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What is Gravy?

Gravy can be made from the pan drippings of various meats.
Gravy is commonly served over potatoes.
Cornstarch is often used to thicken gravy.
Many thickened sauces are considered a type of gravy.
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  • Written By: Sherry Holetzky
  • Edited By: Niki Foster
  • Last Modified Date: 10 October 2014
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Gravy is a rich tasting and generally fattening sauce, most commonly made from pan drippings and juices derived from cooking meat, although nearly any thickened sauce can be referred to as gravy. To make gravy, excess grease is removed and the remaining juice is thickened, most frequently by adding flour or corn starch and stirring until smooth.

To avoid making lumpy gravy, mix cornstarch with a bit of water until dissolved, then pour the mixture into boiling liquid and stir rapidly until thick and smooth. Turn down the heat and simmer a few minutes longer. Cornstarch has fewer calories than flour and seems to absorb less of the flavor. Flour may create a bland taste, unless it is first made into a roux by mixing it with butter. Some people also like to add a bit of food coloring or a browning sauce such as Kitchen Bouquet to gravy to give it a richer color and make it look more appetizing.

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Gravy can be made from the drippings of various meats, including turkey, chicken, pork, and beef. Breakfast gravy may be made from sausage drippings by thickening and adding milk for a creamy consistency. Bits of sausage may also be mixed in for added flavor. Sausage gravy is generally served over biscuit, as a traditional southern style favorite, although it may also be served with toast. Milk gravy may also be made from other meats and served at other meals besides breakfast. It is often served with biscuits, over potatoes, or ladled directly over meat.

Making gravy most likely began as a way of avoiding waste. Using every bit of available food was often necessary in times past. When one was able to make an entire pan of gravy from leftover meat juices, a bit of flour, and a little water, he or she could expand a meal and make it not only richer and tastier, but also more filling.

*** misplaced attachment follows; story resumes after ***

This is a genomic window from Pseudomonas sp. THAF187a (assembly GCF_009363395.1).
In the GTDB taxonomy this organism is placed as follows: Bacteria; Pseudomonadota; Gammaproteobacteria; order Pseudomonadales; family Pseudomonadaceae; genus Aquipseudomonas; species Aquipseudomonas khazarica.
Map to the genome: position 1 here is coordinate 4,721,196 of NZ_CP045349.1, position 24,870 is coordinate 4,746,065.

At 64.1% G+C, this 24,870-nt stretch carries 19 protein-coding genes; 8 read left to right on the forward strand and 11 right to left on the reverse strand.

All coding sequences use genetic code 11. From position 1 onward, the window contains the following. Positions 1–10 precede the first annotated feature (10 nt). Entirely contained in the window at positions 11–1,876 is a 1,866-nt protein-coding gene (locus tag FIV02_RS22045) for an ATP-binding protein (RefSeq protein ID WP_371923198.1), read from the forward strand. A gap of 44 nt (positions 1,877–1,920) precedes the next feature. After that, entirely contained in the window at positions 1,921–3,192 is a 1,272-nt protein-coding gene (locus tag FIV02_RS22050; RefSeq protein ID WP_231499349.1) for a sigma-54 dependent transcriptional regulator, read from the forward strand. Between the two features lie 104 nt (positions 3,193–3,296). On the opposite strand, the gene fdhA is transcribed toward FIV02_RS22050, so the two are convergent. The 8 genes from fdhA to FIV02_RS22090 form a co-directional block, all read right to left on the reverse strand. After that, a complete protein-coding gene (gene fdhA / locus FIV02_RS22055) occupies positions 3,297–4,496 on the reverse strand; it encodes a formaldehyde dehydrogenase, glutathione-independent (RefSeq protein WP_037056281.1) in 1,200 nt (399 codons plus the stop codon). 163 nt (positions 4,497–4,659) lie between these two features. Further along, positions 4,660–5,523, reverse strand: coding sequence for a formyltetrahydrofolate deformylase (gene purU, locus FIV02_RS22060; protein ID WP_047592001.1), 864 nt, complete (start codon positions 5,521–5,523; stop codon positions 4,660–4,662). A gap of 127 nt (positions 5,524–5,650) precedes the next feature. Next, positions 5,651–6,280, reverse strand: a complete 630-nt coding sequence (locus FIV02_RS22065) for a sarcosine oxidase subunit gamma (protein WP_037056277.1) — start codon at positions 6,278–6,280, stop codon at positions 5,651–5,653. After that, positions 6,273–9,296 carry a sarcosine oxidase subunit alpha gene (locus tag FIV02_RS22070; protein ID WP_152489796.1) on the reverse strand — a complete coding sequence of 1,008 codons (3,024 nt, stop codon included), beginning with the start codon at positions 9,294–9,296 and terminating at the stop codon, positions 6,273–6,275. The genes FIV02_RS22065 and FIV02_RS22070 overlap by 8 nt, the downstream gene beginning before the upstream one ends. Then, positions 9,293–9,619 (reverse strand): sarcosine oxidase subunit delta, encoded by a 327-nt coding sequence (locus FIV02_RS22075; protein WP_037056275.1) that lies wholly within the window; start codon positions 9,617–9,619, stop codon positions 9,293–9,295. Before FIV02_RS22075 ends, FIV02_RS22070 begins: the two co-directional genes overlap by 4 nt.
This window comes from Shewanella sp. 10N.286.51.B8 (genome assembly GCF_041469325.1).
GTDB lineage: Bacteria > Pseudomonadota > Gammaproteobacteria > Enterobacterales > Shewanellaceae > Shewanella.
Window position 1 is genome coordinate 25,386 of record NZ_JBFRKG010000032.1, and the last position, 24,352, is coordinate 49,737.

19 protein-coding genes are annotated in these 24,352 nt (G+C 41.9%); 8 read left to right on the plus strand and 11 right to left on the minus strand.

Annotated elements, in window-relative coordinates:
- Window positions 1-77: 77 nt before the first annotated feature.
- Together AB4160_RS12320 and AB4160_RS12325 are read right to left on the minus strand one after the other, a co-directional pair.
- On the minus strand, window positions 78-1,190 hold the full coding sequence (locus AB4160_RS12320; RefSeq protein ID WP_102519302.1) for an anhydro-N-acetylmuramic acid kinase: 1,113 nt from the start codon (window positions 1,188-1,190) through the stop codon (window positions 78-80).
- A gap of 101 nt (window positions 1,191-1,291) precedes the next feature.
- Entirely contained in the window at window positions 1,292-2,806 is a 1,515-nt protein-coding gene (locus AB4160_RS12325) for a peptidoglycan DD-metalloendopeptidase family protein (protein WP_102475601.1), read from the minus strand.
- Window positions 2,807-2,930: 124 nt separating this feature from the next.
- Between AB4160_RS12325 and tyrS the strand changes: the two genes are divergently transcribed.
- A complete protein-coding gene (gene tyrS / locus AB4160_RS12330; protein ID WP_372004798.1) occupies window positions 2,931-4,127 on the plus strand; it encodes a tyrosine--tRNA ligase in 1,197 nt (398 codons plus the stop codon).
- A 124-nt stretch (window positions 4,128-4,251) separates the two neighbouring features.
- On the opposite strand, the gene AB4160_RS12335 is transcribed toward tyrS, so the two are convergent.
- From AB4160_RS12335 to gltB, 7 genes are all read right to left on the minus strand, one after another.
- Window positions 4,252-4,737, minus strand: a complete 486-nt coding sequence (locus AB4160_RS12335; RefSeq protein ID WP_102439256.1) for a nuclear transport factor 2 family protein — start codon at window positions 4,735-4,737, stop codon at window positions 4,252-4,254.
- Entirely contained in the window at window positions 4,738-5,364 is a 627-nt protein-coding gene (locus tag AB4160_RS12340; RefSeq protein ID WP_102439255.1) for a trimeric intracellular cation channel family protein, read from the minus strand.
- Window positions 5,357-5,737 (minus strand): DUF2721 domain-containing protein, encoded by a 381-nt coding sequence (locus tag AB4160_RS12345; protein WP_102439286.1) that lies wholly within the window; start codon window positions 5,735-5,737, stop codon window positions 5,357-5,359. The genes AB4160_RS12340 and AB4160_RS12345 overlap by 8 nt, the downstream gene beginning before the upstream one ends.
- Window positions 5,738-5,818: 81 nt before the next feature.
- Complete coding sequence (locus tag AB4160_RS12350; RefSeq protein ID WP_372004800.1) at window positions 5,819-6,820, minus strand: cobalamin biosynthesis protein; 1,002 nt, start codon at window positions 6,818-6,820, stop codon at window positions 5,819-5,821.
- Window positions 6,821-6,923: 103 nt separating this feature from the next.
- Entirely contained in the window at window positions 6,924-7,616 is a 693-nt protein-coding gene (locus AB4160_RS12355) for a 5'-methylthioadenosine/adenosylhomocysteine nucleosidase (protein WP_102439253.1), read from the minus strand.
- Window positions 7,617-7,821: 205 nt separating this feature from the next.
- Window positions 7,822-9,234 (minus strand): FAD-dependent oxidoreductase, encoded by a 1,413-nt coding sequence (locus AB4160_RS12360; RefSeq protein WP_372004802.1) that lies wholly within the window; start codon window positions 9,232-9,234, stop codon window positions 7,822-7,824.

There are also various types of ready to use gravies and gravy mixes available at most grocery stores. They come in cans and jars or envelopes of dry mix. Mixes are simple to make and usually only require the addition of water. There are different brands, most of which are very affordable. Look for these products near soups and other sauces or near other envelopes of dry seasoning mix.

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Sara007
Post 10

It can be really tough to make perfect gravy. I always used to watch my mother and grandmother makes theirs and it seemed very easy. Unfortunately, when I started to try it on my own I ended up burning the pan horribly, or making gravy that was pretty disgustingly bland and lumpy.

After a lot of practice I have found a few tricks that may help you. Using a slated spoon to stir with can really help avoid lumps and making sure you simmer over a low heat can help you get the perfect gravy. Also, never stop stirring, the second you do lumps will form and you'll be stuck with sub par gravy.

manykitties2
Post 9

If you are going to serve gravy at a more formal dinner, or one with lots of relatives make sure you go out and buy a gravy boat. I ended up hosting a family dinner and didn't own a gravy boat, as I never really cook much. Unfortunately, not investing a few dollars in one ended up being a huge mistake.

I watched as every person who used the bowl with ladle I set out spill the gravy the entire way across the table. Even if they did pick up the bowl and try to be careful the gravy sloshed everywhere. To save on the cleaning work I suggest you just go a get the gravy boat.

summing
Post 8